The key challenge facing Irish forestry over the coming decade is to achieve a minimum annual afforestation programme of 8,000ha. Recent studies by COFORD and University of Galway recommend far higher programmes if Ireland is to achieve net zero by 2050 as outlined by successive Climate Action Plans.


The 2019 Climate Action Plan warned that if planting rates – then 5,500ha, now 2,000ha – continue, “Ireland will not achieve its 18% land cover target by 2046” which is required to achieve net zero. This target has never been endorsed by the Department of Agriculture, Food and the Marine, which is charged with overseeing it.

In fact, there is no evidence of any target ever being agreed by the Department, which may be the reason why the “18% target” for forest cover no longer features in the plan.

Now, instead of targets, there are general but non-binding proposals and “key metrics” even though most sectors have actual targets from 2025 to 2030. These include organics (250,00ha to 450,000ha) and tillage (360,000ha to 400,000ha).

Who plants?

Regardless of the intentions of Coillte and investors to establish forests, the annual afforestation programme is dependent on farmers. Forestry, which attracted over 1,000 new farmers annually up to 2006 is now down to 76, while forestry contractors have departed in their droves.

Private, including farm forestry, is fragmented and lacks the cohesion enjoyed by Coillte which has signalled its intention to return to afforestation.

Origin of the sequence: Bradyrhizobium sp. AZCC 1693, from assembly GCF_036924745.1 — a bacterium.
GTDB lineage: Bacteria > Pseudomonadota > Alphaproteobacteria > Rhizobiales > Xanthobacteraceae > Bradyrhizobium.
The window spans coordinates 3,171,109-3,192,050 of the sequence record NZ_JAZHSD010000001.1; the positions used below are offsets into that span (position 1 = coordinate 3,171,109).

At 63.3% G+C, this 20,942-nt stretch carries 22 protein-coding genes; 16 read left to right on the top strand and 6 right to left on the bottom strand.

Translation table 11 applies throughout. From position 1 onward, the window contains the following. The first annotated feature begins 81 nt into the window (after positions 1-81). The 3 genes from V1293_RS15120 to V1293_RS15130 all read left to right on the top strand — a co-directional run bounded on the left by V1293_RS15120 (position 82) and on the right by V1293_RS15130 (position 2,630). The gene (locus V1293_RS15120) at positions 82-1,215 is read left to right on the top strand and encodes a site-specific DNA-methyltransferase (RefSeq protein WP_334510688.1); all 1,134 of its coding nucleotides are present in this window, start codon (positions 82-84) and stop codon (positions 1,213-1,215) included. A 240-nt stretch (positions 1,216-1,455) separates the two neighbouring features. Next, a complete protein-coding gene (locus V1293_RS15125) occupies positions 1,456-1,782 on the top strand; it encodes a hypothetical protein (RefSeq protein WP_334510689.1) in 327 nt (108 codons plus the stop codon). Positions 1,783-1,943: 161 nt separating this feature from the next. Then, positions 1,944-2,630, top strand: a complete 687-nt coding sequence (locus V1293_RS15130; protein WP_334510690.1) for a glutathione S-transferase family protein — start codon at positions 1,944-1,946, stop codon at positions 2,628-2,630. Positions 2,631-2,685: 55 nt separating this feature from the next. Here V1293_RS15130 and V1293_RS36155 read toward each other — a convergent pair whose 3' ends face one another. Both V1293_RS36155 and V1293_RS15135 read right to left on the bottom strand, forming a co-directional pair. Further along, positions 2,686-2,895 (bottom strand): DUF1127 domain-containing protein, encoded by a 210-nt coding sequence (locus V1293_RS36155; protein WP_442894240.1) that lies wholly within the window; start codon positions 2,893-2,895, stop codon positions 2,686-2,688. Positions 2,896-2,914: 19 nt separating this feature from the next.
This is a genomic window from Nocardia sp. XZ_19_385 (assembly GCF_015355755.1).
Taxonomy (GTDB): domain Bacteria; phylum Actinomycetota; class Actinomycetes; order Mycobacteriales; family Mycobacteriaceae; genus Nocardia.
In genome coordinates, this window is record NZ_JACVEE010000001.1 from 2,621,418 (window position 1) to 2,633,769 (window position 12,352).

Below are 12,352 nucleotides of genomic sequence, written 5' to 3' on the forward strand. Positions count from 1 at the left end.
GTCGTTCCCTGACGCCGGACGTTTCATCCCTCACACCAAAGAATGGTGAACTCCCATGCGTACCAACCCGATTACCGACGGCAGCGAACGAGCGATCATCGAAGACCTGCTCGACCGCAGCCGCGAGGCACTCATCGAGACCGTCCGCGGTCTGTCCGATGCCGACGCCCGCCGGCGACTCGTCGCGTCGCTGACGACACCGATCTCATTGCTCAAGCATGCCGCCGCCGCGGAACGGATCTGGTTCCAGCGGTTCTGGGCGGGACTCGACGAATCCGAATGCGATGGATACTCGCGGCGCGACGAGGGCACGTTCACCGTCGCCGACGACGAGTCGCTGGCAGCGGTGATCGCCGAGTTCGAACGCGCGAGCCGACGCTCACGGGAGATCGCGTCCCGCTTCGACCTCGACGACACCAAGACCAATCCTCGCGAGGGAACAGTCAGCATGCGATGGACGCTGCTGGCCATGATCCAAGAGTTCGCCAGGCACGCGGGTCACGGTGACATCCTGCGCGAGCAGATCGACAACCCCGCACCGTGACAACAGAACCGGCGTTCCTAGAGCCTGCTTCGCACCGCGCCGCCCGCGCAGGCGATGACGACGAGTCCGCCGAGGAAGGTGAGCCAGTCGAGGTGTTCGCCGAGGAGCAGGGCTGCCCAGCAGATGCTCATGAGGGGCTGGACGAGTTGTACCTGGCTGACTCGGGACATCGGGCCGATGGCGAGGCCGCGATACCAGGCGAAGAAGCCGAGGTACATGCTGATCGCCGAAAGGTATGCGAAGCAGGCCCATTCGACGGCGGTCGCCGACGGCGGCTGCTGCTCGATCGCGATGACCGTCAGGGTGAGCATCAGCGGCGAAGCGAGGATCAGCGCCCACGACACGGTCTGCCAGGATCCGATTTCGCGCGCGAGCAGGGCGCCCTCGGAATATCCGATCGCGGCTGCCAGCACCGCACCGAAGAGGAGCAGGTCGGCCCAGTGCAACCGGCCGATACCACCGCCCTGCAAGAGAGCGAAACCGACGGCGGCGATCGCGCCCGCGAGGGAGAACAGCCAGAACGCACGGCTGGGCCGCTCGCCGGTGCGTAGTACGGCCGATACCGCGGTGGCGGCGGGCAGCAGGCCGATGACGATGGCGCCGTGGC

The State company has an annual turnover over €479m and an operating cashflow of €107m and tight staffing levels – 800 employees and 1,200 contractors. It has the economies of scale to maximise its timber resource through sales to a vibrant sawmilling industry and processing in its own board mills.

The private forest area is now greater than Coillte and will outproduce it in log supply over the coming decade. But it is under-resourced and currently receives less than 5% of the Department’s €1.86bn annual budget. This needs to change if the sector wishes to attract farmers and contractors back to forestry.

Business as usual not an option

The Society of Irish Foresters (SIF) has identified a number of key areas that need to be addressed urgently if Ireland is to achieve a viable forestry sector. Business as usual is not an option, it states in its 2022 policy position statement.

“Nobody has been held to account for Ireland’s recent dismal afforestation programme, while ownership of and responsibility for policy targets are non-existent,” it bluntly states.


It proposes the creation of a highly focused Forestry Development Agency (FDA) which would be accountable “to drive afforestation and development of the sector” and provide leadership, especially to the private sector.

A similar independent State agency has also been proposed by the Irish Timber Growers Association and has 40 signatories representing key timber processors, forestry organisations, forestry companies and nurseries. The agency would address the development of a Forest Carbon Code (FCC) for Ireland and land availability.

The SIF shows that there is sufficient marginal land available for forestry (Table 1) without negatively impacting on agricultural production.

However, it acknowledges that agricultural schemes that compete with forestry need to be assessed as already forest premium increases are uncompetitive against farming schemes, land rental and BISS.